No overarching point this time. Just two disconnected comments on some good recent reading, beginning with The Early Baroque Era from the Music and Society series. I mentioned last year that I was hoping this volume would be better than the one on the Renaissance, and my hope was fulfilled. For instance, in the best chapter, on music in London in the early seventeenth century, I learned that music was similar all over England since the nobility that hired the composers and players moved frequently back and forth between city and country, that boys in the Chapel Royal or other large church choirs were given admission to university when their voices broke, and that John Playford – the Mel Bay of his era – took advantage of unwatched legal loopholes to publish books on music theory and on how to play various instruments even while the Puritan Parliament was outlawing theater music and smashing organs as “superstitious monuments.” Personal details such as these are exactly the type I look for in this new style of music history, focusing as it does not on the composers still famous to us today but on music as experienced by laborers, shopkeepers, politicians, aristocrats, clergy, teachers, and teenagers. When I was in school, music history of the late Baroque era centered on the two titanic figures of Handel and Bach, so let’s hope that the volume I read next year resists the temptation and dwells instead mostly on mortals.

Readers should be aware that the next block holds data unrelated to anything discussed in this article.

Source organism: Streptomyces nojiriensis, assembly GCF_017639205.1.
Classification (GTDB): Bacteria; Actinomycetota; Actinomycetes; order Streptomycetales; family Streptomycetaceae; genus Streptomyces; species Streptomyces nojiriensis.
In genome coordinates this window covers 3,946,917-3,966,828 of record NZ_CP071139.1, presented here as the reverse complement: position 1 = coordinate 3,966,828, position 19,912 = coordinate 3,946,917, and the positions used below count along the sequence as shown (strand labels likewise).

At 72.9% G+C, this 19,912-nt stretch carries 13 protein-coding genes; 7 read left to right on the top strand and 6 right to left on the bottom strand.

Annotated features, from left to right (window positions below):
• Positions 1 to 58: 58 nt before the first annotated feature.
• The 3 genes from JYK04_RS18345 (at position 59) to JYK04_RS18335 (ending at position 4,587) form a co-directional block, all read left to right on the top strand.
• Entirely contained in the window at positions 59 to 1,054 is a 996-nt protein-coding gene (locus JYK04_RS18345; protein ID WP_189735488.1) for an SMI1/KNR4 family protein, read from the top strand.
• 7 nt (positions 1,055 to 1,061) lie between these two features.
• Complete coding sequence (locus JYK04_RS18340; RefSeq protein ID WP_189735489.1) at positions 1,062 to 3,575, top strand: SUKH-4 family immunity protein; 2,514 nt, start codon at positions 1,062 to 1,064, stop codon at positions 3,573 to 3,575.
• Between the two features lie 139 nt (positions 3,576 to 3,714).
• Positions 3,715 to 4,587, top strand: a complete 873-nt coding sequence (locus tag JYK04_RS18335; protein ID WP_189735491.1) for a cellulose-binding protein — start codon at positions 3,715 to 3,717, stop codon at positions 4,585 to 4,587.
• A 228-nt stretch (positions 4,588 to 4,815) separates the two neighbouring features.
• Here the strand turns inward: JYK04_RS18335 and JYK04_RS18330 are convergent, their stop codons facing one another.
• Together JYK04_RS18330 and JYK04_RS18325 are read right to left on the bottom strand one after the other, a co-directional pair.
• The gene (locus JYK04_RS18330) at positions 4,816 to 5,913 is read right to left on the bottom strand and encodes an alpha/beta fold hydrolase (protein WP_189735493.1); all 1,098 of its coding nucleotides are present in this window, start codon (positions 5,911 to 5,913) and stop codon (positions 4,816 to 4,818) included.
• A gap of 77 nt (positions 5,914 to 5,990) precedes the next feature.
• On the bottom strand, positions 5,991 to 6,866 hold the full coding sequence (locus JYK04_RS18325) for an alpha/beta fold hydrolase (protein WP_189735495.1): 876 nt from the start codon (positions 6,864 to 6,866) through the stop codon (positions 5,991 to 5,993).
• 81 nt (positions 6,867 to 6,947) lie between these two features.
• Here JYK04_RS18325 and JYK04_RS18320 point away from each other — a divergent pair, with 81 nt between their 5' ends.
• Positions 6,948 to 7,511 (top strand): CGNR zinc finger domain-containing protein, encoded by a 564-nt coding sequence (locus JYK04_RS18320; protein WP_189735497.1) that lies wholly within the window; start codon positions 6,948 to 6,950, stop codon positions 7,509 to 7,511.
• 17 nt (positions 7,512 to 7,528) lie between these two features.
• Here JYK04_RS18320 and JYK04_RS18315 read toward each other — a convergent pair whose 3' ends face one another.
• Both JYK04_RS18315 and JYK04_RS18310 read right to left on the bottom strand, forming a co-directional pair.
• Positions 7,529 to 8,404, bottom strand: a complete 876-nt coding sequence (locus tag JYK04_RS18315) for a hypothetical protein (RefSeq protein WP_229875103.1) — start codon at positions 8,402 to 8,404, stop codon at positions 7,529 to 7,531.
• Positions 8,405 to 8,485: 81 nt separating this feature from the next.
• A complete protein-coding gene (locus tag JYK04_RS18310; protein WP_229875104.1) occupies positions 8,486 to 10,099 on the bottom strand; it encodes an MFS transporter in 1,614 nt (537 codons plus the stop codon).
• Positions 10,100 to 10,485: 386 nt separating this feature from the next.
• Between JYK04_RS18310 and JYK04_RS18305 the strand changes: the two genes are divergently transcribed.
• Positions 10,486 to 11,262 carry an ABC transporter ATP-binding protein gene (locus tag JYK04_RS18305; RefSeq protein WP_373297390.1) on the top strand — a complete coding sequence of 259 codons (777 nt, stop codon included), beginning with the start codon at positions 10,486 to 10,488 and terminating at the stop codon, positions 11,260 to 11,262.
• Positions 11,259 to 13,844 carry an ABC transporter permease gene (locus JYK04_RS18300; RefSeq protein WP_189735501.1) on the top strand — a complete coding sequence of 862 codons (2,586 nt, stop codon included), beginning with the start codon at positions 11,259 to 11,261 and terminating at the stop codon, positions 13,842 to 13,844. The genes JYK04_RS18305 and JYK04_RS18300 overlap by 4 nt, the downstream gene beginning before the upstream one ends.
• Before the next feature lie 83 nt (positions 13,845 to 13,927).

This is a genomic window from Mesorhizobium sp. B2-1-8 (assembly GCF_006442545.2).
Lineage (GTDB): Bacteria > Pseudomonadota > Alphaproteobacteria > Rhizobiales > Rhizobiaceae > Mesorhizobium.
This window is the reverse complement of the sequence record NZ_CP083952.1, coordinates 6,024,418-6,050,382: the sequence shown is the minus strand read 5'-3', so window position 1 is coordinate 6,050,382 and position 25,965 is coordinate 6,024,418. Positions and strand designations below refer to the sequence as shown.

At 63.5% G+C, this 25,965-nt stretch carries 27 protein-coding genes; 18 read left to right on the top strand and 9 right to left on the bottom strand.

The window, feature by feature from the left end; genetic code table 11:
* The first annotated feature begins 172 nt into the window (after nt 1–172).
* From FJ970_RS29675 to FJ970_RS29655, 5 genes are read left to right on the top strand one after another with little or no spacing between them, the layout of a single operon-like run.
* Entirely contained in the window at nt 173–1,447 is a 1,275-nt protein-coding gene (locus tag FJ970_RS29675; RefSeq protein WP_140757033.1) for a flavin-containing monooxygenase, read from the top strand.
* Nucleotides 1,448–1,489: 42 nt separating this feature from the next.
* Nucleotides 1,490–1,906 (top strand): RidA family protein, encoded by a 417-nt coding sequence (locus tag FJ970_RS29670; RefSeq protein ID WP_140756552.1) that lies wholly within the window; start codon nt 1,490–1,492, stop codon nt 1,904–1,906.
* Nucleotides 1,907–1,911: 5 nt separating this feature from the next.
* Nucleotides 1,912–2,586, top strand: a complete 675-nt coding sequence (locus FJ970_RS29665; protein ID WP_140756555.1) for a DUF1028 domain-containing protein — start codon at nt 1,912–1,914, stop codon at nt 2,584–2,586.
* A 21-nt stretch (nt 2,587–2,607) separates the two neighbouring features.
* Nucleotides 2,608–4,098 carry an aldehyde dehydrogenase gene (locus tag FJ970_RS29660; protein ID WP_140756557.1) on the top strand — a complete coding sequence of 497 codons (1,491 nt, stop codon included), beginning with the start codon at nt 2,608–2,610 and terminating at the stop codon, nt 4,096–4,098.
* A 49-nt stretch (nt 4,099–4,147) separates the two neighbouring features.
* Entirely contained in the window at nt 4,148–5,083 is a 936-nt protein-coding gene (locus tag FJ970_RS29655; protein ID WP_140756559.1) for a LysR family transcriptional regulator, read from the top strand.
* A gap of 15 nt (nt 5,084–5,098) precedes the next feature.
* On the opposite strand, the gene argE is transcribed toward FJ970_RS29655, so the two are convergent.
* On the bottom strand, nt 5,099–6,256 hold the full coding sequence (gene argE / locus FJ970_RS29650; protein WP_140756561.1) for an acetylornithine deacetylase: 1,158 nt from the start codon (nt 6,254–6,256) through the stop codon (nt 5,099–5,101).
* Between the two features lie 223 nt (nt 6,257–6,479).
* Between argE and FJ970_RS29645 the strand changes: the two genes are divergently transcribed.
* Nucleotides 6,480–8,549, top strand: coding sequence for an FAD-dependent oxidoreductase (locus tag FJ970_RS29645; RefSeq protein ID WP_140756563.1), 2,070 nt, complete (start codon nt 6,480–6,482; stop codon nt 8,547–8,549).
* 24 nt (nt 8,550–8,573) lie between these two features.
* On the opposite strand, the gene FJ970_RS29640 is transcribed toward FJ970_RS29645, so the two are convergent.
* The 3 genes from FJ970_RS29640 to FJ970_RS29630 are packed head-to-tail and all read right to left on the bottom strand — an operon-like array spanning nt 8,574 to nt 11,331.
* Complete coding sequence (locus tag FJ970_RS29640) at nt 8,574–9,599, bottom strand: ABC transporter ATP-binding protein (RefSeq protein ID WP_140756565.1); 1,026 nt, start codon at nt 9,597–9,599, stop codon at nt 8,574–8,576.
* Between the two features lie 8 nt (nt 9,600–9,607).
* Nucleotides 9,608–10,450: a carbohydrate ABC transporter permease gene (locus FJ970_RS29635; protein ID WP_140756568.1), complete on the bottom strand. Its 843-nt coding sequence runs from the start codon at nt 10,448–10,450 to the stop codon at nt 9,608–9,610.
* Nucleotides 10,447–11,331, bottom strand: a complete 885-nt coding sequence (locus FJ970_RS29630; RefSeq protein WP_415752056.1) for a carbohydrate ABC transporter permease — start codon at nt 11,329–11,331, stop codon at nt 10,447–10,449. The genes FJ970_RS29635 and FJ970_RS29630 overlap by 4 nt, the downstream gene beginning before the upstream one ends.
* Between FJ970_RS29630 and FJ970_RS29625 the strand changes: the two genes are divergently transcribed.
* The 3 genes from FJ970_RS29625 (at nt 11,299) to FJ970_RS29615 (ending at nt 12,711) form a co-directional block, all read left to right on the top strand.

Now Disraeli’s Coningsby. I loved the first third of the novel, while Coningsby is growing up, and the last third, while Coningsby is falling in love. But I had difficulty in the middle third, which concentrated on Disraeli’s special area of expertise: politics. If the beginning reminded me of Dickens and the end made me think of Austen, I might have guessed that the parallels between the heart of the book and the parliamentary novels of another of my favorites – Anthony Trollope – might have portended greater enjoyment on my part. But maybe Disraeli was too close to his subject. Unfortunately, he assumes his readers know the details of British political history in the years just before the novel, a fair assumption to make about the first generation to become acquainted with the book. But when he complains about the “Arch-Mediocrity” without naming him, I find it difficult 180 years later and an ocean away to appreciate his concern. I can look it up and find that he had Lord Liverpool in mind, but that doesn’t help me feel what Disraeli wants me to feel about the drama that unfolds in the central chapters of the novel. Still, I can’t imagine any of our current American politicians writing a novel so eloquently and sensitively exploring the human heart while coming of age, and I’m eager for Tancred in year 10 of my current Plan.